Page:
Miami's zoology department is ranked fifth in the country in a new annual index of graduate programs.
The Faculty Scholarly Productivity Index, partly financed by the State University of New York at Stony Brook and produced by Academic Analytics, a for-profit company, rates faculty members' scholarly output at nearly 7,300 doctoral programs around the country.
The 2005 index compiles overall institutional rankings on 166 large research universities, which include 15 or more Ph.D. programs, as well as 61 smaller research universities, which contain between one and 14 Ph.D. programs. Miami ranks 20th overall among small research universities.
The new index, according to Academic Analytics, is the first completely objective measure of productivity. It examines faculty members who are listed on a Ph.D. program's Web site and measures the productivity of each named faculty member. (The 2005 index rated 177,816 faculty members.) Faculty members can be judged on as many as three factors, depending on the most important variables in the given discipline: publications, which can include the number of books and journal articles published as well as citations of journal articles; federal-grant dollars awarded; and honors and awards. For each discipline, a weight is assigned to each variable.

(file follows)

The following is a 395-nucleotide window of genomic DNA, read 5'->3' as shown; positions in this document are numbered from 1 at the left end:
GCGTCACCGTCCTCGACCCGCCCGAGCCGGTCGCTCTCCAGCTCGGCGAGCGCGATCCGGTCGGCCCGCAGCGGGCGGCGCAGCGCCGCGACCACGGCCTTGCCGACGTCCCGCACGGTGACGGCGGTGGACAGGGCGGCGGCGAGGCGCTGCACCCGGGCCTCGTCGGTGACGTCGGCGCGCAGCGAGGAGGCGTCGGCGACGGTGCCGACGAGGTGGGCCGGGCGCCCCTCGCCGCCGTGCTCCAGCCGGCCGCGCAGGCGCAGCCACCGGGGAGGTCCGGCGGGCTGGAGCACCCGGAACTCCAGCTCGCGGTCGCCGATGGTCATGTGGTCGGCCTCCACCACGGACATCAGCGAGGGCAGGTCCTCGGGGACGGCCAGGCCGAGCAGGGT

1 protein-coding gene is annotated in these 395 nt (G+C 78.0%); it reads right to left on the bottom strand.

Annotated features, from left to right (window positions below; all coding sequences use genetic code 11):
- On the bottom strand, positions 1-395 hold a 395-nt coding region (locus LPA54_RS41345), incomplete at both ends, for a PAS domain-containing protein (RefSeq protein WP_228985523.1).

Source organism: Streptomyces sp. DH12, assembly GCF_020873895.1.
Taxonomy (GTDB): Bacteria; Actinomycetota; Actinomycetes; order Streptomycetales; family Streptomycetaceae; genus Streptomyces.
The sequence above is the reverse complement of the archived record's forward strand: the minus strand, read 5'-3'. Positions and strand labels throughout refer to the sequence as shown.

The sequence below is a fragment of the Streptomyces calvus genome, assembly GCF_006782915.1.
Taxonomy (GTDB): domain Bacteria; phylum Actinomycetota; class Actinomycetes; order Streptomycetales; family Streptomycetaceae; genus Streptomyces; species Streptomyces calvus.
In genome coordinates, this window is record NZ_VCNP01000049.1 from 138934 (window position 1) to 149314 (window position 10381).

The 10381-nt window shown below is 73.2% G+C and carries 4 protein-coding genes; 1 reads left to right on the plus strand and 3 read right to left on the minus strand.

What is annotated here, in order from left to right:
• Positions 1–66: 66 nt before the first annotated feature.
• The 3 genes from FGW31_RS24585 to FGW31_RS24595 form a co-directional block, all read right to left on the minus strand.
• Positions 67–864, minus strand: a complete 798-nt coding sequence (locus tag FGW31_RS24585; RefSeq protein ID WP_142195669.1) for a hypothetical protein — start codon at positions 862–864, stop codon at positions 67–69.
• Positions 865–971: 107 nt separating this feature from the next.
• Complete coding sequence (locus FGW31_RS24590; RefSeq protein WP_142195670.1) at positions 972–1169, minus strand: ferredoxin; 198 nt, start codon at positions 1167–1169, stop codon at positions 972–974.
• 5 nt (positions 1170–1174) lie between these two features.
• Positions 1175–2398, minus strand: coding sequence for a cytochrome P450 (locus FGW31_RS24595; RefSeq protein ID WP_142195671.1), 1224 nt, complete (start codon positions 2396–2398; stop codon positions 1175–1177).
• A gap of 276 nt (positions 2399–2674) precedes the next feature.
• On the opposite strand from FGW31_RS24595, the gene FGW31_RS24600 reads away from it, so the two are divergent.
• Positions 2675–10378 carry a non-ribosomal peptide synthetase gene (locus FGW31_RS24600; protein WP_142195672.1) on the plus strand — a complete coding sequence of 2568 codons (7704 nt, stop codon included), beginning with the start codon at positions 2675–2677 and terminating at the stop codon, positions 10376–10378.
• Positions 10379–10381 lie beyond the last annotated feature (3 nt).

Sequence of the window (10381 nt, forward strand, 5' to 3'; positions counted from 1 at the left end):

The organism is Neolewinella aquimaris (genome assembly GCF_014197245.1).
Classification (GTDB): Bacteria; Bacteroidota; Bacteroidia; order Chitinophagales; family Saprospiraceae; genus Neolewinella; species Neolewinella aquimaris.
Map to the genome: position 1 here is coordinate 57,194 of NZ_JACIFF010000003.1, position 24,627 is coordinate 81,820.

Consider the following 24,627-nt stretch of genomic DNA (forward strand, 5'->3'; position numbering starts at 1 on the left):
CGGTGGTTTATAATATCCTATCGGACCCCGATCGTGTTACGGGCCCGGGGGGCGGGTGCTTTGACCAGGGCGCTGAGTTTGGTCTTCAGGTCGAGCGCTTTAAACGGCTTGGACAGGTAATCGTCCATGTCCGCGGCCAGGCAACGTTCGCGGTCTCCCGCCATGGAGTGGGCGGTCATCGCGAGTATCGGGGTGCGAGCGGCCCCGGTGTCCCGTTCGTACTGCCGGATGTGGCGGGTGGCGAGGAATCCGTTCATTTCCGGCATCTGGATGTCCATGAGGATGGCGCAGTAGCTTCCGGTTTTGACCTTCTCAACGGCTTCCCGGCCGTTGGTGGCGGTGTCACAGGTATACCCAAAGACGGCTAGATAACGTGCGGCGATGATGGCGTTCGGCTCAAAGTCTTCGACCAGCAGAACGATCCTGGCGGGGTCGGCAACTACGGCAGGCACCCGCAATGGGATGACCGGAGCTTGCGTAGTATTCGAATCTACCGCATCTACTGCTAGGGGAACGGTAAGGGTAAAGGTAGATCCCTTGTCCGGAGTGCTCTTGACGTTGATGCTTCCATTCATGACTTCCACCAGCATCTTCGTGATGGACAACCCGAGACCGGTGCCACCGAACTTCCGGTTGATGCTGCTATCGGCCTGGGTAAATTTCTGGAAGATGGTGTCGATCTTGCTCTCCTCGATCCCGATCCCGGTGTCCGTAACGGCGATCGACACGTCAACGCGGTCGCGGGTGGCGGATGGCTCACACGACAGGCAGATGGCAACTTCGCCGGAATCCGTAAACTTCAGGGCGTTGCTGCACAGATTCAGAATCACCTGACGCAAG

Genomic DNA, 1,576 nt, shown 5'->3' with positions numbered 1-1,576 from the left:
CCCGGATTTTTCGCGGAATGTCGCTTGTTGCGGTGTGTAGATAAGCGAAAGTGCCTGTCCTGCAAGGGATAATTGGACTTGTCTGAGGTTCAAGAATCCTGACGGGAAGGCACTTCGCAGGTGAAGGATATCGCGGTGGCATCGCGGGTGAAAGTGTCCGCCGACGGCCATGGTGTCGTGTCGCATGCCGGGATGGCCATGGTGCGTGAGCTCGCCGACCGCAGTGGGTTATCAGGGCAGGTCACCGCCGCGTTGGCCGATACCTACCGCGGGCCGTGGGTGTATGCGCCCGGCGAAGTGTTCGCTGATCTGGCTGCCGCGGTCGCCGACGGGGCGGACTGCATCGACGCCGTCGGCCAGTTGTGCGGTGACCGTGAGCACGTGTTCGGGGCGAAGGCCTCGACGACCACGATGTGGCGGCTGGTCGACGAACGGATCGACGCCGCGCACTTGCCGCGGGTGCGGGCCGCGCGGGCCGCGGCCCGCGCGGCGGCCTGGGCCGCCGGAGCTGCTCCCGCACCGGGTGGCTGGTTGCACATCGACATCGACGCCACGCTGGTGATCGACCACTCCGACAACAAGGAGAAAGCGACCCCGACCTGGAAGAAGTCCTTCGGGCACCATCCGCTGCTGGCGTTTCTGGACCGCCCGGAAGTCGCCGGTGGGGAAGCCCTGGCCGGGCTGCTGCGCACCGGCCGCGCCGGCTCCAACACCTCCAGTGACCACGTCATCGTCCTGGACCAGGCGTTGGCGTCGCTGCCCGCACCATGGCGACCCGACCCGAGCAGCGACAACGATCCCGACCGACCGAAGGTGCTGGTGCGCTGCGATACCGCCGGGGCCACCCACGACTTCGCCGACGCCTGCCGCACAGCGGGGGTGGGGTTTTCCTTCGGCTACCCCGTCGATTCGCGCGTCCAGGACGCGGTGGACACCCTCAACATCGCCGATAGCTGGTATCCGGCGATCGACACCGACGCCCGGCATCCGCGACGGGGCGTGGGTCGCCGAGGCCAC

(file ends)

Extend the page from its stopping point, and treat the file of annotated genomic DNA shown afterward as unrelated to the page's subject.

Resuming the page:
Miami's zoology department ranked fifth, after the University of Washington, Colorado State University, University of Wisconsin at Madison and Cornell University.
The rankings are reported in an article in the Jan. 12 issue of The Chronicle of Higher Education, "A New Standard for Measuring Doctoral Programs," available online at chronicle.com/weekly/v53/i19/19a00801.htm#top. To view the complete top 10 rankings, go to chronicle.com/stats/productivity.